As the UK-wide lockdown began on 23rd March, the Glasgow Women’s Library team was already working from home. Amazingly, our museum and archive collections continued to grow. Throughout lockdown, thoughtful first-time donors and long-time champions got in touch. All were keen to preserve part of their personal histories at this momentous time.
The GWL collections feature a wide variety of books and objects relating to the Suffrage movement but our range of postcards is arguably the most visually arresting. Both for and against women’s suffrage, they have pictures and slogans that are often shocking and grotesque.
Explore the life of Agnes Owens through objects from the Glasgow Women’s Library Archive and Museum collections.
Explore the life of Janet Paisley through objects from the Glasgow Women’s Library Archive and Museum collections.
Explore the life of Naomi Mitchison through objects from the Glasgow Women’s Library Archive and Museum collections.
By speaking out, we expose inequalities and increase mutual understanding to fight discrimination and stigma. The majority of the objects are by activists which articulate the multiple inequalities that women face.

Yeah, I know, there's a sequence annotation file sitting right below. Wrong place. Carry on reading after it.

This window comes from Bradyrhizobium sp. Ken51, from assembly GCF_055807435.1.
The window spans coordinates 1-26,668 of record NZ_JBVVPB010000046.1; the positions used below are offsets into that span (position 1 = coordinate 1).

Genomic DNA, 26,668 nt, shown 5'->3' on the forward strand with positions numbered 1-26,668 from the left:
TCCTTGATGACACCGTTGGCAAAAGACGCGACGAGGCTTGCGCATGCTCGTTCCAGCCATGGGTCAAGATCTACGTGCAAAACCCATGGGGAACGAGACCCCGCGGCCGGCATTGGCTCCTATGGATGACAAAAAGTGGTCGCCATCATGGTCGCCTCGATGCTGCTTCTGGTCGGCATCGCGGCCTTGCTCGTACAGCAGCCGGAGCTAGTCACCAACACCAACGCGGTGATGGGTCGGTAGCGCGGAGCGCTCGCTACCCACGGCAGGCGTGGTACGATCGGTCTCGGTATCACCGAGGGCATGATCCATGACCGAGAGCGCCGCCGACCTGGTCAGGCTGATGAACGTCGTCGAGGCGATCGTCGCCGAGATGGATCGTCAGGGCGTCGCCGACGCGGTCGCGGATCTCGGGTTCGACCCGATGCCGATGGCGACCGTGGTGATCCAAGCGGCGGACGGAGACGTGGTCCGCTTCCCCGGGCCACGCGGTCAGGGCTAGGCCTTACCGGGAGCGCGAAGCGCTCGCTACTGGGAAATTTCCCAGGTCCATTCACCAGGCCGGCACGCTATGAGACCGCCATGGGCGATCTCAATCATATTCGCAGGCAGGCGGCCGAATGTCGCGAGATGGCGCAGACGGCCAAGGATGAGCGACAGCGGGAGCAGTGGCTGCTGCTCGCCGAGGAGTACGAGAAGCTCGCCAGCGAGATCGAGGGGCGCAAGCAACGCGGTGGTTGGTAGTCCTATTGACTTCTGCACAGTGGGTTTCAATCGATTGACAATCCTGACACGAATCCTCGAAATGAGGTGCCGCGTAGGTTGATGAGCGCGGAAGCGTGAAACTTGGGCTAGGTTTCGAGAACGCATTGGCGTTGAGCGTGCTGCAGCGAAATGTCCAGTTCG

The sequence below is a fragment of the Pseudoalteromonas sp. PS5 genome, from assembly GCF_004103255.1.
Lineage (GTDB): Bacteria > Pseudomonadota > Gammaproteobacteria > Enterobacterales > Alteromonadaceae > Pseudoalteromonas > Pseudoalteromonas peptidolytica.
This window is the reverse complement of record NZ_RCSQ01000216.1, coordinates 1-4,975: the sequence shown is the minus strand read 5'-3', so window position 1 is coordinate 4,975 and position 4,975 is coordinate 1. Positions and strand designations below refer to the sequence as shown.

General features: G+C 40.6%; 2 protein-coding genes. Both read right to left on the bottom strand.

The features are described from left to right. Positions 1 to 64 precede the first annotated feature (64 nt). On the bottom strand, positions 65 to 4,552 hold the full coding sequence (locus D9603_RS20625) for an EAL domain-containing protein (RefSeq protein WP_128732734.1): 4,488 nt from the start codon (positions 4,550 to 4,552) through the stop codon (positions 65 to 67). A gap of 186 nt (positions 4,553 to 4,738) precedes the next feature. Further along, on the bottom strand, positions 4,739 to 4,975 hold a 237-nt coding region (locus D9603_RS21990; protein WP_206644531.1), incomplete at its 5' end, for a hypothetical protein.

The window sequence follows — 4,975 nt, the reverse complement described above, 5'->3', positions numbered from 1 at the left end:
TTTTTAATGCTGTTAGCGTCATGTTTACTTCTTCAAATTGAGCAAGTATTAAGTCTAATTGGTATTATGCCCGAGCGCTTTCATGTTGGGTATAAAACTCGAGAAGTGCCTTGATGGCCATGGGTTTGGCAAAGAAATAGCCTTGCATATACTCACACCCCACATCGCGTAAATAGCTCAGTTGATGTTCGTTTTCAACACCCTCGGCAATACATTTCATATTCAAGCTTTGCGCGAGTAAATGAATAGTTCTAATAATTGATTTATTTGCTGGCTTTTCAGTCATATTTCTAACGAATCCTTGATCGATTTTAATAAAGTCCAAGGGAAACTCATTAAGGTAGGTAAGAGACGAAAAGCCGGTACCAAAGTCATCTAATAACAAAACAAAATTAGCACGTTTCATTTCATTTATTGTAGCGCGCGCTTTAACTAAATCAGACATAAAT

Women consistently report negative experiences of the health care system. Poor services, or a lack of services at all, are the result of the benevolent moral and political policing, and medicalisation of women’s bodies.
Women are presented with images and objects which reflect society’s expectations of our behaviour.
Women’s creative practice is treated entirely differently to men’s.
Inequality is experienced through a lack of: inclusion in the political process representation access to healthcare control over reproduction equal treatment in the criminal justice system